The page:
In Jackson v. LegalMatch, 42 Cal.App.5th 760 (2019), lead generator LegalMatch originally sued a subscribing lawyer for failure to pay contractual fees. The lawyer countersued, claiming that LegalMatch was an uncertified lawyer referral program operating illegally under California Business and Professions Code section 6155, rendering the subscription contract illegal and unenforceable. The trial court agreed with LegalMatch, finding that it was not a lawyer referral service within the meaning of the statute. The Court of Appeals reversed, based on statutory construction: The court noted that referral activity is not defined in the statute, and the court declined to apply the ABA’s “litmus test” definition of lawyer referral services that appears in its Model Rules:
Lawyer referral programs offer two important services to the public. First, they help the client determine if the problem is truly of a legal nature by screening inquiries and referring the client to other service agencies when appropriate. The second, and perhaps more important, function of a lawyer referral service is to provide the client with an unbiased referral to an attorney who has experience in the area of law appropriate to the client’s needs. The public has come to equate the function of lawyer referral programs with consumer-oriented assistance and expects that the loyalty of the program will lie with the consumer, and only secondarily with the participating attorney.
On May 4, 2020, the State Bar of California filed an action for injunctive relief against LegalMatch, citing Jackson. The court denied the injunction on May 7, 2020.
But California is also taking a leadership role in rethinking the regulation of lawyer referral to give consumers more options and remove the chilling effect on lawyers’ use of technology to communicate the availability of legal services. On March 6, the State Bar of California’s Task Force on Access Through Innovation in Legal Services (ATILS) filed its final report and recommendations, including one calling for the Board of Trustees to consider authorizing a study of potential amendments to California’s Certified Lawyer Referral Service (LRS) rules and statutes in light of Jackson.
In a COVID-19-impacted legal marketplace, with a pressured demand for legal services coupled with widespread displacement of lawyers from their practices, the stakes for maintaining a robust network of lawyer referral services has never been higher. For the general public, a lawyer referral service is a true access-to-justice portal, with information about a wide variety of solutions to law-related problems. For prospective clients who want to engage lawyers, and for lawyers who want to connect with them, a lawyer referral service is a concierge that pre-qualifies both to fit the client’s unique legal needs with specific lawyers within the relevant jurisdiction who have the expertise to address the needs. For many lawyers, learning to practice forward will begin with a deep dive into lawyer referral services. The Jackson court may have found that, for purposes of collecting a debt under California law, a lawyer matching service and a certified lawyer referral service represent a distinction without a difference. But here on the ground, in a COVID-19-impacted legal market, the distinction makes all the difference.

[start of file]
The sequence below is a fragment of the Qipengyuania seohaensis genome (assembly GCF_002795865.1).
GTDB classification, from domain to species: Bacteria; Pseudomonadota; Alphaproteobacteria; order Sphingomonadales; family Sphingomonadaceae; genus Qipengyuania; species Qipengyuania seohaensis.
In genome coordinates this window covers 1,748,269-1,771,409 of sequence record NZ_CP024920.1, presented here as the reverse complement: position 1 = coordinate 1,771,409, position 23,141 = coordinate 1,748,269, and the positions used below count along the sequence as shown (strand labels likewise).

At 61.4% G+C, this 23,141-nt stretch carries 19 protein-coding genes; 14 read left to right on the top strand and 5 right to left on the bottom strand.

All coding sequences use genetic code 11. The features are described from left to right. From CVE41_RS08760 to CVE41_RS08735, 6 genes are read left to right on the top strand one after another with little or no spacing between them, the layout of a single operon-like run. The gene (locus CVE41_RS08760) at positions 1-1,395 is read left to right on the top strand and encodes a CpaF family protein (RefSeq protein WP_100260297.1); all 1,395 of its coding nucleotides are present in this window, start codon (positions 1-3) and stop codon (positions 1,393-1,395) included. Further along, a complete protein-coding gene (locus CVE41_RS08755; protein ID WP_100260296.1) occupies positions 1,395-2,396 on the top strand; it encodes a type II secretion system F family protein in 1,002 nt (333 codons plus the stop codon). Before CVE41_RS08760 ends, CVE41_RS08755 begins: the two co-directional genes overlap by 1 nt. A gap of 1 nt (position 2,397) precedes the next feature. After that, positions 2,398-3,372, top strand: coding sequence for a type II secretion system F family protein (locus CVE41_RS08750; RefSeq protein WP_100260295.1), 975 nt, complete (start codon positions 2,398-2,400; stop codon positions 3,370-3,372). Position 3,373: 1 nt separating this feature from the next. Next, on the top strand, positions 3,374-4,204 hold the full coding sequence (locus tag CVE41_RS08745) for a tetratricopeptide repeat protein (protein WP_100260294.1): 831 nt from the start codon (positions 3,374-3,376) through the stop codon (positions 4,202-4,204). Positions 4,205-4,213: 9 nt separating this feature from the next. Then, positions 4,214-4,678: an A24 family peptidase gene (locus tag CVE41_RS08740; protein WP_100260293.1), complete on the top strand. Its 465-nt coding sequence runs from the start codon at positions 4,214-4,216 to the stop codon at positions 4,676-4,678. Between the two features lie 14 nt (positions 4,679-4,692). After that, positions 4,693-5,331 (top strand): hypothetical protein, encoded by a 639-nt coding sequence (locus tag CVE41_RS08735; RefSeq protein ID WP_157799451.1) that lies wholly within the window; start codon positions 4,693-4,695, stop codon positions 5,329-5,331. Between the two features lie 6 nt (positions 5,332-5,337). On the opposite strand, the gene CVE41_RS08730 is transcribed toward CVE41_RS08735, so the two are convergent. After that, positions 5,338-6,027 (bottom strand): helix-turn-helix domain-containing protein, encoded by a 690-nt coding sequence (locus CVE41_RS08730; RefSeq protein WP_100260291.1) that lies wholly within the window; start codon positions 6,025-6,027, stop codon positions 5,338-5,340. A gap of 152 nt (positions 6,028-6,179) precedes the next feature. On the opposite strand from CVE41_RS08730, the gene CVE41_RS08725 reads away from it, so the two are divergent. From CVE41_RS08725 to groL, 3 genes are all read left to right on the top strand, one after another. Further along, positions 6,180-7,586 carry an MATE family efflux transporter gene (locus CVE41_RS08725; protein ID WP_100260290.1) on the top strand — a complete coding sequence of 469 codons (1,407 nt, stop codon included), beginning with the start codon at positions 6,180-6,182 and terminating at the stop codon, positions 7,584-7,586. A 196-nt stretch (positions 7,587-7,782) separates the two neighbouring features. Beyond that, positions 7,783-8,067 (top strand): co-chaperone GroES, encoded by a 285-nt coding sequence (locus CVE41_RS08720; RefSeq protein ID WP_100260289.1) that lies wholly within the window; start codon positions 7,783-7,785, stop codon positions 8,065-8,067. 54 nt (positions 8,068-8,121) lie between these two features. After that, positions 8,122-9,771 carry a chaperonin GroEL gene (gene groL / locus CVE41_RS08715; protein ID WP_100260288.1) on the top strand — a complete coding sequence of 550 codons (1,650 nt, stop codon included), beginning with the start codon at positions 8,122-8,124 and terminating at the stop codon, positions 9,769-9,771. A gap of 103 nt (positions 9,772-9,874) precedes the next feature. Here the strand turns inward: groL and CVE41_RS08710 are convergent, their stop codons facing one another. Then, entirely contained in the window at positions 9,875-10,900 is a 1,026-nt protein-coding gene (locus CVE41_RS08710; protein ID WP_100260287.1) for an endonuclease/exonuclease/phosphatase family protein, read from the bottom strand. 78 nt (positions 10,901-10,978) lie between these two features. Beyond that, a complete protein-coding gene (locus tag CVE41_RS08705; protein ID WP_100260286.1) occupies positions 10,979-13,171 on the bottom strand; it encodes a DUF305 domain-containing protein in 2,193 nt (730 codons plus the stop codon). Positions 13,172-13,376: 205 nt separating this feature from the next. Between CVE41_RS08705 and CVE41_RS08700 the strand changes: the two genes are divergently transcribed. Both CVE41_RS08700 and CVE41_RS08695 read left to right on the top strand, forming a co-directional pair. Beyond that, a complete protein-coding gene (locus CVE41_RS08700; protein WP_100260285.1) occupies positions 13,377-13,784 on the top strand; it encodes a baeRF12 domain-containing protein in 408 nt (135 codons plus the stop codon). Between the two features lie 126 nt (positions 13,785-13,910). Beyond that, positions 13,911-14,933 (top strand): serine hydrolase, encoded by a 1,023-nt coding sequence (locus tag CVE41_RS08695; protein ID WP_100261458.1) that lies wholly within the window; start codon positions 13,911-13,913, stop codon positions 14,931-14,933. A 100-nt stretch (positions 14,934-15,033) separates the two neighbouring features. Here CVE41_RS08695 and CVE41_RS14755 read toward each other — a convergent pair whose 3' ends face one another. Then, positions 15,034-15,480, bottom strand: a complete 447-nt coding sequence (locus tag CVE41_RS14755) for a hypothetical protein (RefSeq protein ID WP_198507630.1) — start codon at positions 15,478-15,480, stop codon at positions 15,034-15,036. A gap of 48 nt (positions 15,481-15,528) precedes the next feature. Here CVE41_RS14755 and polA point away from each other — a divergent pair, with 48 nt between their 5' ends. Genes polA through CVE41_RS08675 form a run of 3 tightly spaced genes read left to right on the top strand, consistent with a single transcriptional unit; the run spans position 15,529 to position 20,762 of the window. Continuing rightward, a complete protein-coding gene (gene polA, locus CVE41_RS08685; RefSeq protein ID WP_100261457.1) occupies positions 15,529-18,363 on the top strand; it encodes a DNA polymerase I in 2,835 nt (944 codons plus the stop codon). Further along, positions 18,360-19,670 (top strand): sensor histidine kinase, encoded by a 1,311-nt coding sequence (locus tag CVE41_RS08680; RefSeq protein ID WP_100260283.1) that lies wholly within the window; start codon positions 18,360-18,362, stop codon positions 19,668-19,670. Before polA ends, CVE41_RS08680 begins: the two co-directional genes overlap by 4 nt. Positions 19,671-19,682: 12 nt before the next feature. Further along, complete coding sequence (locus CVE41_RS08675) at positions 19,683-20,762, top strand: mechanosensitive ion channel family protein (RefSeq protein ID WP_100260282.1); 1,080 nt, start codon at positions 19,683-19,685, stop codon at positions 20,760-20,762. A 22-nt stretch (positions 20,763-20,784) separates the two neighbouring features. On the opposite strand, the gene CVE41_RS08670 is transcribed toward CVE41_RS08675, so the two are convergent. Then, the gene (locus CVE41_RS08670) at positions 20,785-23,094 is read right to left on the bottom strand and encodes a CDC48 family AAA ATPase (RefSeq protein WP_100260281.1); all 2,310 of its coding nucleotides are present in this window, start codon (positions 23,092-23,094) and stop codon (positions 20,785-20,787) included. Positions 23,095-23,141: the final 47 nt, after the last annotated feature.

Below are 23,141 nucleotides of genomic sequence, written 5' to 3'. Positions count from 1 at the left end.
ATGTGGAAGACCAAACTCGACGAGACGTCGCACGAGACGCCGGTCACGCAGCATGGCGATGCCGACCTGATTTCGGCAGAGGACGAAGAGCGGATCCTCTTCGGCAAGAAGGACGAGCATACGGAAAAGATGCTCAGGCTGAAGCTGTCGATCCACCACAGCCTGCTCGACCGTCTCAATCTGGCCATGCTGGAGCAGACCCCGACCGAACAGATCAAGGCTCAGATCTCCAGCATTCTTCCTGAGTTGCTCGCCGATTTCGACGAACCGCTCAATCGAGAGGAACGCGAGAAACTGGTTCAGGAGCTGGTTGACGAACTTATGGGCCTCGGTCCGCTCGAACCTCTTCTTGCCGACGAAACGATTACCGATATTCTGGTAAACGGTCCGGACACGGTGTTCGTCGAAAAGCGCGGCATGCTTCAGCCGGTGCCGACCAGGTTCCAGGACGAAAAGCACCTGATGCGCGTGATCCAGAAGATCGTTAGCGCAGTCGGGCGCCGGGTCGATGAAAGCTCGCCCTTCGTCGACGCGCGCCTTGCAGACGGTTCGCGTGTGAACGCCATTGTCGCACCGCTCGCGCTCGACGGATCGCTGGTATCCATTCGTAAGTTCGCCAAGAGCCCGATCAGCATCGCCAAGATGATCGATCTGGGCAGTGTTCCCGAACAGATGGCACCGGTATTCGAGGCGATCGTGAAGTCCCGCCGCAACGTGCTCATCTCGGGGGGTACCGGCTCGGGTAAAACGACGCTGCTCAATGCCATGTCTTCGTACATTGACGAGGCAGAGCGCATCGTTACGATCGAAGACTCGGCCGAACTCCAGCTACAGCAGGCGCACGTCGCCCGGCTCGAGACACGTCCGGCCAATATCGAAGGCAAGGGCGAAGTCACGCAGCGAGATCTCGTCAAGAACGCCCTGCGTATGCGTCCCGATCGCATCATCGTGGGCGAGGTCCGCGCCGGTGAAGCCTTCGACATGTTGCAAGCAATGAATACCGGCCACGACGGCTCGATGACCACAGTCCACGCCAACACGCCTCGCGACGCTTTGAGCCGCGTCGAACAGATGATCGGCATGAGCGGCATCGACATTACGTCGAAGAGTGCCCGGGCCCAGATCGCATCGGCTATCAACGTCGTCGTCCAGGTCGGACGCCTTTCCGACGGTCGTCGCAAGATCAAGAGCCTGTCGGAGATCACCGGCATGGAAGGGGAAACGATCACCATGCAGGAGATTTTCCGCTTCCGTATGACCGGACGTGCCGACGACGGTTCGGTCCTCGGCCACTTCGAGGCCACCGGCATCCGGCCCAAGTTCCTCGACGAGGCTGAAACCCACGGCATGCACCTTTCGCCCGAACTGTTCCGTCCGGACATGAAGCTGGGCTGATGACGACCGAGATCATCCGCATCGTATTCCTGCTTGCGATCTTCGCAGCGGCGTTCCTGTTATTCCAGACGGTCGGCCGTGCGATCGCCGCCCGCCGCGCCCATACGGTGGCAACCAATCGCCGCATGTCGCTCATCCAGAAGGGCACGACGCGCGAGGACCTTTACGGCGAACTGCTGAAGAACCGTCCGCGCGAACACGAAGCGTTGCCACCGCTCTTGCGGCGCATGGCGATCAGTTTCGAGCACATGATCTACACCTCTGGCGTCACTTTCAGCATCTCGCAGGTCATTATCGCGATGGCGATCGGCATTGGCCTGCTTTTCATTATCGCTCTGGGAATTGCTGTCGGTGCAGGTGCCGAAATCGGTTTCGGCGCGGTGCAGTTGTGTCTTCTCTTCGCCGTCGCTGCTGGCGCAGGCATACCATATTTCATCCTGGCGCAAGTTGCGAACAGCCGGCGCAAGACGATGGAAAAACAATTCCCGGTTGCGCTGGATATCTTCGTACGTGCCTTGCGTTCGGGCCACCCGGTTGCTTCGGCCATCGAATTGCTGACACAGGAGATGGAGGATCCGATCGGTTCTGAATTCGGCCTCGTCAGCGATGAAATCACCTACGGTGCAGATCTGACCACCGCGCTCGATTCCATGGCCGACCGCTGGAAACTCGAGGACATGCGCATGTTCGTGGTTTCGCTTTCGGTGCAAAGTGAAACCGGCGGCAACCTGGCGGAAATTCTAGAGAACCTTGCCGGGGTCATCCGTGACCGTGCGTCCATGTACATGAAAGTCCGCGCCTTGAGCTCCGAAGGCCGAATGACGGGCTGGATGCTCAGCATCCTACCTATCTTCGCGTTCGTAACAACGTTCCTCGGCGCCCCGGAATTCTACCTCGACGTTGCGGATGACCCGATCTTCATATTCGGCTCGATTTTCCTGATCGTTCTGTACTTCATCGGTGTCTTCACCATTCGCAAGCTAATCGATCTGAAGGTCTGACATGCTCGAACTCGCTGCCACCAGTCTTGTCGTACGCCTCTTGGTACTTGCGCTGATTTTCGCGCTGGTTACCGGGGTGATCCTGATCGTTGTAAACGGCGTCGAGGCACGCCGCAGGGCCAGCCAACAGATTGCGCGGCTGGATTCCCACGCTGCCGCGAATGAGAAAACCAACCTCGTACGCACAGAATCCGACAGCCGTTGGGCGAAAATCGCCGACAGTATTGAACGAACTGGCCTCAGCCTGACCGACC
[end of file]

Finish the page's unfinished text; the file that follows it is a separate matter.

For more information about LRIS or lawyer referral, contact Briana Morris at [email protected].
Teresa J. Schmid is the director of the American Bar Association Center for Professional Responsibility. She is a past executive director for the Oregon State Bar and executive director for the State Bar of Arizona. She is also a past chair of the Los Angeles County Bar Association’s Professional Responsibility and Ethics Committee and a past member of the State Bar of California’s Standing Committee on Professional Responsibility and Conduct.
The Center for Professional Responsibility provides national leadership in developing and interpreting standards and scholarly resources in legal and judicial ethics, professional regulation, professionalism and client protection.